I have not finalized my message yet, but I do know that it will be on the major differences between observational science (modern, testable, repeatable) and historical science (assumptions about the past). After I deliver the testimony, I will publish it here, and keep you updated. Please join me in prayer and support of this bill.
Today I delivered my testimony on the inclusion of creation science in the classroom to the state education committee in Indianapolis. Here is a transcript of my talk:
Today we are talking about creation science. I hope to show you there is a strict difference between operational science and historical science.
Operational science is the science that puts computers on our desks and men on the moon. It is what we have to thank for the technological wonders we have today. Operational science is based on modern observances and experiments.
Historical science is the study of the past based on modern observances. This type of science attempts to give us answers about the past by using modern day calculations and extrapolating them back through time. This is how we get the theories of evolution and the big bang.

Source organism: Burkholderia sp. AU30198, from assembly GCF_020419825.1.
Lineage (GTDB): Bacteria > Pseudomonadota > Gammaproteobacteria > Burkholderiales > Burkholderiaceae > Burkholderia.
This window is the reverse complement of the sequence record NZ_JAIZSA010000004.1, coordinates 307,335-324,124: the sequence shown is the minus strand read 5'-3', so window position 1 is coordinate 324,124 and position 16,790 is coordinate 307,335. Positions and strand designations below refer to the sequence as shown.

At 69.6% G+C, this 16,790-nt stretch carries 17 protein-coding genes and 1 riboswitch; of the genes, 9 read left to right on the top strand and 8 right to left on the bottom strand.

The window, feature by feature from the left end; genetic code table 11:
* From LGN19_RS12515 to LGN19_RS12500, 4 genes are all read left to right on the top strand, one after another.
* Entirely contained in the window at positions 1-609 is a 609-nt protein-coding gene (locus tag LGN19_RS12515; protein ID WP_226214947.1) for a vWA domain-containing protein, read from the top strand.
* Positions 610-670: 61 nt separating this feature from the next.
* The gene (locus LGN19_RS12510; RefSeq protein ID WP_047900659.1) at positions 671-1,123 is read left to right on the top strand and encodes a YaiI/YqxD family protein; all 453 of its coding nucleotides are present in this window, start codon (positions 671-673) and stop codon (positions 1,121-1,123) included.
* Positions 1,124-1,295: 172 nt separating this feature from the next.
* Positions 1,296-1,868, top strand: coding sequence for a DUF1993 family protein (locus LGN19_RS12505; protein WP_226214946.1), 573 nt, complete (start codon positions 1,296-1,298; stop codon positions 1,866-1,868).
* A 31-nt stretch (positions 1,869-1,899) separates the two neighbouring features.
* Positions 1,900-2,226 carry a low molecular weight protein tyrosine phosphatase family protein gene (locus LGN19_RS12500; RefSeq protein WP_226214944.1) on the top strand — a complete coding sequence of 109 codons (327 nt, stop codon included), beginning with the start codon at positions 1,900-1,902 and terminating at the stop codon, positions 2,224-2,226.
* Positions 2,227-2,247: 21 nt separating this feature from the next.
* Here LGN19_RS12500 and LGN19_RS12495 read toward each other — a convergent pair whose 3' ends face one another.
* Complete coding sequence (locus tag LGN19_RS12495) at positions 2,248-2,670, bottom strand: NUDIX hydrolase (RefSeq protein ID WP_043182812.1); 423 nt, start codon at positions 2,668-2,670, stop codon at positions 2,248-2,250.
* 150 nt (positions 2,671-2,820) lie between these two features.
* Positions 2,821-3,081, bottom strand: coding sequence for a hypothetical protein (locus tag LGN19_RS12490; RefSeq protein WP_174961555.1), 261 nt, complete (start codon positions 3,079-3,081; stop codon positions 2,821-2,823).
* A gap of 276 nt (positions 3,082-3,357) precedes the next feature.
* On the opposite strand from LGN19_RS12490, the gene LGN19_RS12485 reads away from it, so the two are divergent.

Operational science observes changes in genetic makeup such as mutations and adaptations. These changes, otherwise known as natural selection, are proven. I don’t dispute that.
Historical science then takes those observations within species and attempts to make a case that given enough time these small changes have led to major changes. That is where creationists feel that these theories defy the scientific method and cannot be tested and repeated.
Evolution requires an old age of the earth. The majority consensus of scientists is that radioisotope dating confirms an old age. I want to clarify that radioisotope dating is based on modern decay rates extrapolated back through history to declare a date. The modern decay rates are operational science. We can test those, and repeat those here in the present. The extrapolation is historical science.